4c. on constitutional complaints filed by associations concerning their non-recognition as political parties for an election to the Bundestag;
Decisions are binding upon the constitutional bodies of the German Federation and of the German states, as well as upon all courts and public authorities. (Federal Constitutional Court Act, § 31, para. 1.) Certain decisions, in particular those concerning the constitutionality of legislation, have the force of law. (Id. § 31, para. 2.) Decisions that have the force of law are published in the Federal Law Gazette.
Selection of Judges
The Federal Constitutional Court is composed of two chambers, called senates. Each senate consists of eight justices. (BVerfGG, § 2.) In general, a candidate must be at least 40 years of age, be eligible for election to the German parliament (Bundestag), and must have stated in writing that he or she is willing to become a member of the Federal Constitutional Court. (BVerfGG, § 3.) Furthermore, each justice must have completed a legal education which qualifies him or her for judicial office pursuant to the German Judiciary Act (Deutsches Richtergesetz, DRiG).
The German Basic Law states that half of the members are elected by the Bundestag (parliament) and half by the Bundesrat (representation of the German states). (Basic Law, art. 94.) They may not be members of the Bundestag, the Bundesrat, the federal government, or of any of the corresponding bodies of a German state. Three positions in each senate are reserved for judges who have previously served on a German supreme federal court for at least three years.
Unlike in the United States, the nomination of a new justice does not make the news. The justices who are chosen by the Bundestag are elected without prior debate by secret ballot upon a proposal of an electoral committee which is formed specifically for this purpose. The electoral committee is composed of 12 members of the Bundestag who are chosen from a list of candidates proposed by the parliamentary groups. To be elected, a justice must obtain a two thirds majority of the votes cast and at least a majority among the members of the Bundestag. (BVerfGG, § 6.) The members of the electoral committee are sworn to confidentiality and are not allowed to reveal the candidates’ personal circumstances, which become known to them as a result of their work in the committee, or the committee’s discussions on this issue and the casting of votes. (BVerfGG, §6, para. 4.) The justices who are chosen by the Bundesrat are also elected by a two-thirds majority. Unlike the Bundestag, the Bundesrat does not form an electoral committee. (BVerfGG, § 7.)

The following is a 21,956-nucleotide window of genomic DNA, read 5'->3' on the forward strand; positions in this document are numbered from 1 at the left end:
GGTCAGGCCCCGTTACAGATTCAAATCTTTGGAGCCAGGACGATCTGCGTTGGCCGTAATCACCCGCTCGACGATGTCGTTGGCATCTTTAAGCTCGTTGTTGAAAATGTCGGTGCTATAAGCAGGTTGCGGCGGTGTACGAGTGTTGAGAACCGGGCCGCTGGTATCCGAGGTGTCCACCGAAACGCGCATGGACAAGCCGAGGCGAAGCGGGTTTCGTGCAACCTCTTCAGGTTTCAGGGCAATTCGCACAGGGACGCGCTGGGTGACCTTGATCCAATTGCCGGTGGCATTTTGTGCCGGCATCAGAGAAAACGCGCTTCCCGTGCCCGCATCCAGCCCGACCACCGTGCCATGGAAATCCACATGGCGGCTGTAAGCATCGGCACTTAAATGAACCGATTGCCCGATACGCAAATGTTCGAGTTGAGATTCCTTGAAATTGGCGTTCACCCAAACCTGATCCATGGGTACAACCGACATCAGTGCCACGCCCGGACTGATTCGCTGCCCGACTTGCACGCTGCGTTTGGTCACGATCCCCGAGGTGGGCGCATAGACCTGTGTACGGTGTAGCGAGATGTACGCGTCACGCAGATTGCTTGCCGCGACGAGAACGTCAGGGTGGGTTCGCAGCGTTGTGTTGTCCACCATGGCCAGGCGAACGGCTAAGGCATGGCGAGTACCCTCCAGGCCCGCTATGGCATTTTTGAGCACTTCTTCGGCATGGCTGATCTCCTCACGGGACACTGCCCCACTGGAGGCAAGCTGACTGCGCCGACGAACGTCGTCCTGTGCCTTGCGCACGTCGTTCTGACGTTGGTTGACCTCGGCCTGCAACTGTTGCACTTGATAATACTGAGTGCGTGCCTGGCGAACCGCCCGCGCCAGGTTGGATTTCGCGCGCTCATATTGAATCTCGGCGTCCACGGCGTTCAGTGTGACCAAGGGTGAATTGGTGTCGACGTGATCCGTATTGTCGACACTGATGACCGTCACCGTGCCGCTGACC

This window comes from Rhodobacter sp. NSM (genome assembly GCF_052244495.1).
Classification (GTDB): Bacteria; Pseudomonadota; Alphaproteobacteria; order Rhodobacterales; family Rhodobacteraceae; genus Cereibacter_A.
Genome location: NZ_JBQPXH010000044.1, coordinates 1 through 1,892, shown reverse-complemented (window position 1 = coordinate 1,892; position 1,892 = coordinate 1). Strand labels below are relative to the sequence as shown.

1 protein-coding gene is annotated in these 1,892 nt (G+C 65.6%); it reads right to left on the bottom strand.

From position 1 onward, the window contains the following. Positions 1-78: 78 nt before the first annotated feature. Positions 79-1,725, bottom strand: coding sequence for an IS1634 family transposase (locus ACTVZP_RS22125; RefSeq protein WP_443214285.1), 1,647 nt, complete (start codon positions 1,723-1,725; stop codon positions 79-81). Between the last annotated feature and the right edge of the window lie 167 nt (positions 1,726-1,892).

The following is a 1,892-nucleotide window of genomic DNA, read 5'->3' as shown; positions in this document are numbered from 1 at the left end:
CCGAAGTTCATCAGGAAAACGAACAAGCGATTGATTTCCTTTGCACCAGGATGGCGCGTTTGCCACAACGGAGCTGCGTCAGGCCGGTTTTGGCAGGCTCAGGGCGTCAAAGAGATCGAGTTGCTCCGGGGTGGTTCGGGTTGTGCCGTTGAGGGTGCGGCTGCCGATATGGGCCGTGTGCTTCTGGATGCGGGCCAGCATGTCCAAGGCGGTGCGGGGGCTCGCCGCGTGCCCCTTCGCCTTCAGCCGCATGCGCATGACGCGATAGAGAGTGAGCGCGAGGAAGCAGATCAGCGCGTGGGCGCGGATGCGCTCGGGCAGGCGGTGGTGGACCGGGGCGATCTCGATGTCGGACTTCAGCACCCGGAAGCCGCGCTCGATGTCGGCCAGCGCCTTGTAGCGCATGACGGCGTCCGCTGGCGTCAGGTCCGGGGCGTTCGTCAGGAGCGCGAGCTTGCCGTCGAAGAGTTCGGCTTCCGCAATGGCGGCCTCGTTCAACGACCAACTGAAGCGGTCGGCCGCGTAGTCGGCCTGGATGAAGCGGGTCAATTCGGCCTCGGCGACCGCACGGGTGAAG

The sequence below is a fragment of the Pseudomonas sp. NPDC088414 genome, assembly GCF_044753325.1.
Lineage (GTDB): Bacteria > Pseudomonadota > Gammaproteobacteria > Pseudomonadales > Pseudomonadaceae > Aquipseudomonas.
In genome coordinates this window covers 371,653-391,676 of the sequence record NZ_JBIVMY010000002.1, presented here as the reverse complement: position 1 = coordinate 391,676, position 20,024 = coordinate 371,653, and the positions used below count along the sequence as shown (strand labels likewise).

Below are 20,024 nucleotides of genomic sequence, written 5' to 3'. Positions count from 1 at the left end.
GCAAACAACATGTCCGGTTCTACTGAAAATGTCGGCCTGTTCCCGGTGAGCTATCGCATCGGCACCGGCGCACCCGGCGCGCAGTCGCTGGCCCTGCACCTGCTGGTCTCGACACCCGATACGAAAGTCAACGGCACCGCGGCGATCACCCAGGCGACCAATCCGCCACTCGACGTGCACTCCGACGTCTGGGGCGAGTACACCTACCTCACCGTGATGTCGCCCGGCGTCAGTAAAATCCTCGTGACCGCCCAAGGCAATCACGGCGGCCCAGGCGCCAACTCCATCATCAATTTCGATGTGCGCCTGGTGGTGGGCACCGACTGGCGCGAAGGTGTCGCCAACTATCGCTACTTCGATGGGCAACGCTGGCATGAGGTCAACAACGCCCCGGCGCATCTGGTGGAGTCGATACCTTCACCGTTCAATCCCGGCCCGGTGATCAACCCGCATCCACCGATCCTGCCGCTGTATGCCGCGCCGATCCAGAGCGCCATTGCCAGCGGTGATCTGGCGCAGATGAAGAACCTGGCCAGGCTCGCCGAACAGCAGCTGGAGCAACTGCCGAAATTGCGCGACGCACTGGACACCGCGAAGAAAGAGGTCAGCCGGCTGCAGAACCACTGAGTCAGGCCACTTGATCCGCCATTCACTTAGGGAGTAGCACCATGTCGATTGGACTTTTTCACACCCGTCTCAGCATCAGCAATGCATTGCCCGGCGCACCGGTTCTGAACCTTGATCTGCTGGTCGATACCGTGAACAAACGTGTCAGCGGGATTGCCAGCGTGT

Once a justice is elected, he or she will be appointed by the federal president for a term of 12 years. (BVerfGG, § 4, para.1; § 10.) Justices may not be reelected and retire after their term is up or when they reach retirement age (67 years), whichever is earlier. (DRiG, § 48.)
The Federal Constitutional Court offers a lot of English-language information on its website, including English translations of important decisions and videos detailing its work, history, and landmark decisions.
The Law Library of Congress holds numerous materials on German law in general, including commentaries on the German Basic Law and the Federal Constitutional Court Act, as well as the decisions of the Federal Constitutional Court.